Rhythm Quest Devlog 57 — Level Editor, Scoring Rework

9 min readAug 28, 2023

I’ve been kinda radio-silent over the past month. The first part of that was due to simply not getting that much done, but in the latter half of the month I had a better (and more exciting) reason for foregoing updates: I’ve been hard at work building out the initial skeleton of the Rhythm Quest Level Editor!

Changing My Mind on the Level Editor

Those of you who have been following along for a while will probably know that I’ve always had plans to build out a Level Editor for Rhythm Quest, but that I had initially pegged it as a post-release feature — something that I’d build after the release of the initial game. I wanted to make sure that I focused my efforts on bringing the main game to a finished state, even if it meant sacrificing some extra features that couldn’t make the cut. Building a level editor is no small task and I wasn’t even sure exactly how I would be able to do it. Would it be an entirely separate application? What would the interface look like? Would I have to refactor the entire level generation process again? What formats would levels be saved in? How would I load in external music files? How should I handle copyright disclaimers?

Despite my strong belief that Rhythm Quest levels work best when you have someone (like me) carefully crafting both music and charting together, and ensuring that the levels follow canonical Rhythm Quest charting conventions, I understand that the level editor is a popularly-request feature and could really help to bring excitement to the game in a multitude of ways. But the reason that I decided to change my mind and start working on the level editor now (instead of post-release) is much simpler: I simply got interested in building it.

On-Demand Level Generation

Like so many other challenges that I’ve come across in working on Rhythm Quest (like the new coin/medal rework, which I’ll talk about later), the level editor conundrum was one of those things that sort of just sat in the back of my mind for a long time until I had finally devoted enough spare idle cycles to it and was beginning to have some ideas of how to actually get started working on it. There is of course something to be said for keeping feature creep down, but I’ve learned that “working on whatever I’m excited about” is usually a good approach for keeping me going.

Rhythm Quest levels are authored as strings of events. Here’s how the charting for level 1–3 is written out, for example:

"Obstacles": [
"#... .... *... *... *... *...",
"#^.^ .-11 .^.^ .+11",
"#+.- .*.* .+.- .*.*",
"#.11 ..^1 ..^^ 1111",
"#*.* .*.* .111 1.11",
"#.^^ ..** ..^^ ..**",
"#.^^ ..** ..^^ ..**",
"#1.+ .1.^ .1.- .11*",
"#1.+ .1.^ .1.- .1**"

The different symbols here are a representation of different types of events. ‘#’ represents a checkpoint, for example, while ‘1’ is a basic enemy, and ‘^’ is a normal jump. (‘*’ is shorthand for a jump followed by a flying enemy.) When the engine parses this string, it converts it into its respective sequence of timed events, so something like:

_events = {
new EventData(0.0f, EventType.Checkpoint),
new EventData(8.0f, EventType.NormalJump),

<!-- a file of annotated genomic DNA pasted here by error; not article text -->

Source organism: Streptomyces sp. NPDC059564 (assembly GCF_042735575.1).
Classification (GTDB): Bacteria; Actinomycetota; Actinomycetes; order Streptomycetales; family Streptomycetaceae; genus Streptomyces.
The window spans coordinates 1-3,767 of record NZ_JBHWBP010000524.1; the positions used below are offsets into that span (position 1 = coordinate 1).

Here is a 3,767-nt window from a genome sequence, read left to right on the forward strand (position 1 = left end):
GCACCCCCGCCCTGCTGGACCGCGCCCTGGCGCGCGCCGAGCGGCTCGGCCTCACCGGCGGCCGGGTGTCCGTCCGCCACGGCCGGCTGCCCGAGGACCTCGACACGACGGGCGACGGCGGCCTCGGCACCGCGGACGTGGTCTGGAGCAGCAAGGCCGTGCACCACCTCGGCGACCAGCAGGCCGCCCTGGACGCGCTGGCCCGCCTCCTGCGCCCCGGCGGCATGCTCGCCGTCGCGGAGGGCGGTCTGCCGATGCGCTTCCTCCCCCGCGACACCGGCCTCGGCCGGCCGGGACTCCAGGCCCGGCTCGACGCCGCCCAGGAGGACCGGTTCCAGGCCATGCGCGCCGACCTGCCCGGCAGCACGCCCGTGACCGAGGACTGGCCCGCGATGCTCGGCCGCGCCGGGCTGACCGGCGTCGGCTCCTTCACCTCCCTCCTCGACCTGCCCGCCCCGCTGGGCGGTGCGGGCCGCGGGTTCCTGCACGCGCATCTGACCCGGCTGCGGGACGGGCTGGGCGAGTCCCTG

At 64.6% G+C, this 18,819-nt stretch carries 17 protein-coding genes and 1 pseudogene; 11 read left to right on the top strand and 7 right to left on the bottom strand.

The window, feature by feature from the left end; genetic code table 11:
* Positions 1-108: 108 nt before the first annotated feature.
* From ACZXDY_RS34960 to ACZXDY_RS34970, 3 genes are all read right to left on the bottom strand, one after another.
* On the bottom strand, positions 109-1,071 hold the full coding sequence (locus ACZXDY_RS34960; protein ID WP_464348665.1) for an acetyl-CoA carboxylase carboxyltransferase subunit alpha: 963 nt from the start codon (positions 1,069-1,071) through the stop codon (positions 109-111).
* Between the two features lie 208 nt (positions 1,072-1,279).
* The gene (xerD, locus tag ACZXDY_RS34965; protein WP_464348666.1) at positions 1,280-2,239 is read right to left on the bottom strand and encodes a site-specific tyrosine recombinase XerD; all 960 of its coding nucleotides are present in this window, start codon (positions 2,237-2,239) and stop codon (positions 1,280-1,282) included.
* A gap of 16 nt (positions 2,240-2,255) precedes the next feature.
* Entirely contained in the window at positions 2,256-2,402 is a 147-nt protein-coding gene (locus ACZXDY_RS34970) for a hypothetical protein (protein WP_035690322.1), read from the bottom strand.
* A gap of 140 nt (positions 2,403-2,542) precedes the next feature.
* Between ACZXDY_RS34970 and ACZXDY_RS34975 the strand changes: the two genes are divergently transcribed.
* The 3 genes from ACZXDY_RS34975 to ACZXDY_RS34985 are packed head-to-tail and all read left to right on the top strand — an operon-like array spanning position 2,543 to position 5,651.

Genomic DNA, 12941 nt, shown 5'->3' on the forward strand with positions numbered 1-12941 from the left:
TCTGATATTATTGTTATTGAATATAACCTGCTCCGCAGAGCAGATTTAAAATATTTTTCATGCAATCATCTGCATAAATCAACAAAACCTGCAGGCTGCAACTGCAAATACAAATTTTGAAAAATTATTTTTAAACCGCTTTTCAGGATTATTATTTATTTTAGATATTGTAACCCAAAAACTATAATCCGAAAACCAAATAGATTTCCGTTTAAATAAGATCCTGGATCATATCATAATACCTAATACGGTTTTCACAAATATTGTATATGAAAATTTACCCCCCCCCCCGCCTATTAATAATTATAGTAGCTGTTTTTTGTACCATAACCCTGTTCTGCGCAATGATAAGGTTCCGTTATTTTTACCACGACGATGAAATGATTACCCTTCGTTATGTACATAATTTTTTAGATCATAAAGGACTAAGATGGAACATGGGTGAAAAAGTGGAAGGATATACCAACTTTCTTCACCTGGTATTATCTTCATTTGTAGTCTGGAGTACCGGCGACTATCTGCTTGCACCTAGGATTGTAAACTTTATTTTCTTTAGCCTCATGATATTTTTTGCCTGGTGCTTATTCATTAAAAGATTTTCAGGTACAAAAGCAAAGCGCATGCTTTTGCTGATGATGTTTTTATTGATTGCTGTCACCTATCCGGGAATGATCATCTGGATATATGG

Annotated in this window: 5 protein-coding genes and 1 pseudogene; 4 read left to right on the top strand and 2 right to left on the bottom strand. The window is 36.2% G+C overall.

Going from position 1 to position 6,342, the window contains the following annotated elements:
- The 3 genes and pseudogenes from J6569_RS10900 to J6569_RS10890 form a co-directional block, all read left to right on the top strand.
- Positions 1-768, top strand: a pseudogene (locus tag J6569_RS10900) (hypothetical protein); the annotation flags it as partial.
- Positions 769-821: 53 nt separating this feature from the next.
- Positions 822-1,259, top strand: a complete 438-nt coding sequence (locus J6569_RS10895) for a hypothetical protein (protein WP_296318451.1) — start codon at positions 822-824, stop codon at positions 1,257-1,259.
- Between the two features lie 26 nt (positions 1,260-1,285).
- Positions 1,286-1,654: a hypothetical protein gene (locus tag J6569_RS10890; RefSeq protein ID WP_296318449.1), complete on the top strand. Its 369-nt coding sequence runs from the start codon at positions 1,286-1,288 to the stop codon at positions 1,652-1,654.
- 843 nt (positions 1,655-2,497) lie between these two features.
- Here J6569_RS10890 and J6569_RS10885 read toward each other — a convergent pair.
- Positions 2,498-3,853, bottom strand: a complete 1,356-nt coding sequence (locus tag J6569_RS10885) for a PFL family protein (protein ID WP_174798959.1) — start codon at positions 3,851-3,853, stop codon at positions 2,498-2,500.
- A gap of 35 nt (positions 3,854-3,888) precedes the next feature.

new EventData(8.5f, EventType.SingleEnemy),
new EventData(12.0f, EventType.NormalJump),
new EventData(12.5f, EventType.SingleEnemy),

This (along with other metadata about the level) then gets passed off to the level generation procedure, which is responsible for processing all of the events in order and building the actual level out of them. Normally this is all done ahead-of-time when I author the levels (in a process I call “baking” the levels), so the end level objects are saved into the scenes directly to optimize load time.

Now, the way that the (work in progress) level editor works is simply by maintaining a similar list of events that compose the level being edited, and re-generating the level again every time there’s any change. It might seem terribly inefficient to keep rebuilding the level compared to just editing the resulting level objects directly, but there’s a lot of reasons why it makes sense to do things this way. For example, changing a list of events is simply more efficient than having to worry about editing the actual level objects (moving floors around, etc). and I already have the code to do all of this, so I just have to worry about providing an interface to visualize these changes well.

Testing the Prototype

Part of the reason I wanted to dive into working on the level editor right away was simply because I was curious whether this approach would even be feasible at all. I was worried that re-generating the level at each change might be too slow, for example. So I created a quick editor scene and made a script to hold a list of events, populated with some test data. I could then invoke the level generation process at runtime from there…

…and have everything be totally broken. All of the objects in the game are all built assuming that if the game is running, the level is supposed to be playing. They also assume that a song is playing, that they can query for the current music time, that a player instance exists, etc. So I had to do a bunch of refactoring to handle this unplanned-for case where we have all of these level objects, but they’re not actively updating because we’re in the level editor.